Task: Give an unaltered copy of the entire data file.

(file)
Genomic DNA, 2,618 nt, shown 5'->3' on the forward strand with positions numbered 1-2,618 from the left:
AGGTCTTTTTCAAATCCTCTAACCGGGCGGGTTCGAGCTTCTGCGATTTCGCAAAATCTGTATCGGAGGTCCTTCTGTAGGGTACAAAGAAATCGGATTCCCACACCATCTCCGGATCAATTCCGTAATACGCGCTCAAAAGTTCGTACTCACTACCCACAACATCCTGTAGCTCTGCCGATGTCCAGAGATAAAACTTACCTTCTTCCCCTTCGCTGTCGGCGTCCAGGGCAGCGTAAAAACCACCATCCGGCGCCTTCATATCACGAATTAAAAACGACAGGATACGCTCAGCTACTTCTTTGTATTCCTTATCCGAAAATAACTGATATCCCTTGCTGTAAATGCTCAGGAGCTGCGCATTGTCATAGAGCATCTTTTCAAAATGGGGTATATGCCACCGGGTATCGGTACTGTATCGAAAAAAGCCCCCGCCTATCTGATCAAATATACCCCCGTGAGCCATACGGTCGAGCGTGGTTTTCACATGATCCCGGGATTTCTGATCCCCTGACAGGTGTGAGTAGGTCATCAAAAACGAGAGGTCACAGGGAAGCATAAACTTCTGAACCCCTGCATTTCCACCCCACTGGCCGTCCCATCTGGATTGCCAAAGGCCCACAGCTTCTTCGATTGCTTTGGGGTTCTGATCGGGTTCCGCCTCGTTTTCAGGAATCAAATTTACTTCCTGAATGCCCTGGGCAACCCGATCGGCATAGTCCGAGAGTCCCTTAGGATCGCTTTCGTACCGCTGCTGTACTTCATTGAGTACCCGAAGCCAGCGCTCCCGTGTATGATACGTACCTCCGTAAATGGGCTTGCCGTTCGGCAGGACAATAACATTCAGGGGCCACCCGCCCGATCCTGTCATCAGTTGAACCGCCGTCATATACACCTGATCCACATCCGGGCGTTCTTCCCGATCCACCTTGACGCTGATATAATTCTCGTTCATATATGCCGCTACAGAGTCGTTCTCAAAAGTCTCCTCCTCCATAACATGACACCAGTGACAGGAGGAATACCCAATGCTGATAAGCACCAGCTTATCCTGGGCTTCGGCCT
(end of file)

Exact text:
Genomic DNA, 2,618 nt, shown 5'->3' on the forward strand with positions numbered 1-2,618 from the left:
AGGTCTTTTTCAAATCCTCTAACCGGGCGGGTTCGAGCTTCTGCGATTTCGCAAAATCTGTATCGGAGGTCCTTCTGTAGGGTACAAAGAAATCGGATTCCCACACCATCTCCGGATCAATTCCGTAATACGCGCTCAAAAGTTCGTACTCACTACCCACAACATCCTGTAGCTCTGCCGATGTCCAGAGATAAAACTTACCTTCTTCCCCTTCGCTGTCGGCGTCCAGGGCAGCGTAAAAACCACCATCCGGCGCCTTCATATCACGAATTAAAAACGACAGGATACGCTCAGCTACTTCTTTGTATTCCTTATCCGAAAATAACTGATATCCCTTGCTGTAAATGCTCAGGAGCTGCGCATTGTCATAGAGCATCTTTTCAAAATGGGGTATATGCCACCGGGTATCGGTACTGTATCGAAAAAAGCCCCCGCCTATCTGATCAAATATACCCCCGTGAGCCATACGGTCGAGCGTGGTTTTCACATGATCCCGGGATTTCTGATCCCCTGACAGGTGTGAGTAGGTCATCAAAAACGAGAGGTCACAGGGAAGCATAAACTTCTGAACCCCTGCATTTCCACCCCACTGGCCGTCCCATCTGGATTGCCAAAGGCCCACAGCTTCTTCGATTGCTTTGGGGTTCTGATCGGGTTCCGCCTCGTTTTCAGGAATCAAATTTACTTCCTGAATGCCCTGGGCAACCCGATCGGCATAGTCCGAGAGTCCCTTAGGATCGCTTTCGTACCGCTGCTGTACTTCATTGAGTACCCGAAGCCAGCGCTCCCGTGTATGATACGTACCTCCGTAAATGGGCTTGCCGTTCGGCAGGACAATAACATTCAGGGGCCACCCGCCCGATCCTGTCATCAGTTGAACCGCCGTCATATACACCTGATCCACATCCGGGCGTTCTTCCCGATCCACCTTGACGCTGATATAATTCTCGTTCATATATGCCGCTACAGAGTCGTTCTCAAAAGTCTCCTCCTCCATAACATGACACCAGTGACAGGAGGAATACCCAATGCTGATAAGCACCAGCTTATCCTGGGCTTCGGCCT